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University of Oxford

Victory – May 1945

There was enormous euphoria in Britain when peace in Europe was announced on 8 May 1945. Huge crowds assembled in Whitehall in central London where Churchill addressed them from the balcony of the Ministry of Health.

When Churchill declared ‘It is your victory’, the crowd shouted back ‘No, it is yours.’ In victory, as in all the years of the war, Churchill spoke with his customary oratorical skills, capturing the spirit of the moment, recognising the momentous significance of Germany’s defeat, the dedicated commitment of a whole nation in achieving that defeat, and the people’s right to celebrate after years of sacrifice. The cheers, public praise and mass thronging around him as he passed through Whitehall suggests that gratitude for all Churchill had done in the war would be rewarded at the next general election.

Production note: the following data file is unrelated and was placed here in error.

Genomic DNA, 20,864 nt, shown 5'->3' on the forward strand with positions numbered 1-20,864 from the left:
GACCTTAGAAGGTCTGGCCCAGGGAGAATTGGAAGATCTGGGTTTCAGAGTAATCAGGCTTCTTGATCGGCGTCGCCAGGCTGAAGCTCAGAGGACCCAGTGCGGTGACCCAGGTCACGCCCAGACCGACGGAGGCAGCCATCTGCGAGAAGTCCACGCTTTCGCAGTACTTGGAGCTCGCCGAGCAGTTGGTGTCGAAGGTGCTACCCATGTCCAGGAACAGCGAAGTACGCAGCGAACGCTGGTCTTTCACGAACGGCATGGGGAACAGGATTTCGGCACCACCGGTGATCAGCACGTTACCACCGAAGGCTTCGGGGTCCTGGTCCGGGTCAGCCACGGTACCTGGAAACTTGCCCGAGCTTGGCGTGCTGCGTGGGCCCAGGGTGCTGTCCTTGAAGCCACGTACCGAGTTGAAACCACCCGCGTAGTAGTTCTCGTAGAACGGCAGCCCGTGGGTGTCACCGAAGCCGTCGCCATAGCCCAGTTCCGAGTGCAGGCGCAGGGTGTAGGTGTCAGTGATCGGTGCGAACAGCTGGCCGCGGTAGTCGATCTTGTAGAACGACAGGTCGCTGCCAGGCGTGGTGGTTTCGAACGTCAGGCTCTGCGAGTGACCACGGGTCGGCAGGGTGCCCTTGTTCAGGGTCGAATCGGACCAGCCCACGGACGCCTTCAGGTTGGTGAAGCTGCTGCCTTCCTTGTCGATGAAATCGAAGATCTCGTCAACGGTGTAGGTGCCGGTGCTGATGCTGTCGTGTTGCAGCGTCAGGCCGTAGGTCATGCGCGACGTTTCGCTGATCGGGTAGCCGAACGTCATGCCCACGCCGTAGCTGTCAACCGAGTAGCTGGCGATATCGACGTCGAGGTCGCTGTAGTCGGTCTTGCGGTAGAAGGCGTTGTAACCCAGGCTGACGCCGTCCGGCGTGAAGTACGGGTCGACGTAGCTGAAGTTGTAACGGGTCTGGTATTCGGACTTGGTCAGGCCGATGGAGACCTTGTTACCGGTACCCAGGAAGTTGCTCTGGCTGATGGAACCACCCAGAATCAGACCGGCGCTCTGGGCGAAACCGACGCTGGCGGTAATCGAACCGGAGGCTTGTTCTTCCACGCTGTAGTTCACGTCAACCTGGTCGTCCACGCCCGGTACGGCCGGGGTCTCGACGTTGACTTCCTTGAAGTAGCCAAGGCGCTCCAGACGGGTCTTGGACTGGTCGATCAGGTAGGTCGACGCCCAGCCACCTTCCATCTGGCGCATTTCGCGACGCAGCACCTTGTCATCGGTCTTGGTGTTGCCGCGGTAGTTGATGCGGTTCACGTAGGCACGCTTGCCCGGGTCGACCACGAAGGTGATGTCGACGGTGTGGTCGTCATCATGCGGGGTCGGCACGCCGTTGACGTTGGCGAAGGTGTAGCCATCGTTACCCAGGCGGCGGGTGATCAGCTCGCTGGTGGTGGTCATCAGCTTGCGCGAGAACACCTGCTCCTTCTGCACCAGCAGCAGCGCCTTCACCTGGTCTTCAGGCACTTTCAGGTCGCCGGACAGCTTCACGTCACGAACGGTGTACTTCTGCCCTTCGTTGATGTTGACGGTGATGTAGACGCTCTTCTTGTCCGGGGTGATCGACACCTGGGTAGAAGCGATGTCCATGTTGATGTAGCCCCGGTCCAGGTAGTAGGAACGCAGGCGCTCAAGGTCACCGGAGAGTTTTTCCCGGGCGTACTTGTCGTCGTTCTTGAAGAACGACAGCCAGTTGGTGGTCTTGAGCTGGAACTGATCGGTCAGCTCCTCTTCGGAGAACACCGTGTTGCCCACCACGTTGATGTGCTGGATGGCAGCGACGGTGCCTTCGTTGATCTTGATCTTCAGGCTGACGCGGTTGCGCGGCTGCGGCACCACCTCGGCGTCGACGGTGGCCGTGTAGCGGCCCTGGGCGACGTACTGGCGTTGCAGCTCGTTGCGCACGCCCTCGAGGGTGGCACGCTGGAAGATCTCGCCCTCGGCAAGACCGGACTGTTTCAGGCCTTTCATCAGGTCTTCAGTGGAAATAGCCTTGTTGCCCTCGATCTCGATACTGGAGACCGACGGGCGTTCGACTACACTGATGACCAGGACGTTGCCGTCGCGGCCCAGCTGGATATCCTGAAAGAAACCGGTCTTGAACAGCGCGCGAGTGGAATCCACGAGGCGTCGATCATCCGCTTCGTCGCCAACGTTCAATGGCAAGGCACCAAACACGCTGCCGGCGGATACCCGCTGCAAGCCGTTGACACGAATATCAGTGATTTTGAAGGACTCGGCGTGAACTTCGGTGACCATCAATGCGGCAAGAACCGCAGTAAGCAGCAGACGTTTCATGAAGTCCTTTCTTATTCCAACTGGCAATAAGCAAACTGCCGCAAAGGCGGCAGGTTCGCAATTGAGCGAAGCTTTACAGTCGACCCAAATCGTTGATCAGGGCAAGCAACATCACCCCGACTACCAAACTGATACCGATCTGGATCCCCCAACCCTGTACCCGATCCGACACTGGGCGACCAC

Group activity: Victory, May 1945

You can access many of the speeches made by Churchill, King George VI and President Truman as well as BBC reporters Sir Richard Dimbleby and John Snagge via the links below. Listen to the audio clips, watch a slide show, and read the texts of some of the speeches in order to gain a sense of the atmosphere of VE day in London, 8 May 1945:

  1. The end of the war in Europe’, Winston Churchill, broadcast and House of Commons (on the Churchill Centre website).
  2. This is your victory’, Winston Churchill, Ministry of Health (on the Churchill Centre website).
  3. To V-E day crowds’, Winston Churchill (on the Churchill Centre website).
  4. Audio slideshow: VE day’, BBC News website.
  5. Andrew Green, ‘Reconstructing VE day’, BBC News website.
  6. Coming home’, various archive recordings on BBC History website.

Imagine you are a British voter in 1945. Based just on what you have learnt about Churchill, would you have voted for him in a general election to be Prime Minister in the post-war era? Pay close attention to the tone of his speeches, for example, and consider what may or may not have attracted you as a voter in 1945. In the Churchill after victory poll, vote yes or no for Churchill, and in the 1945–1955 forum, give two or three supporting reasons for your vote.

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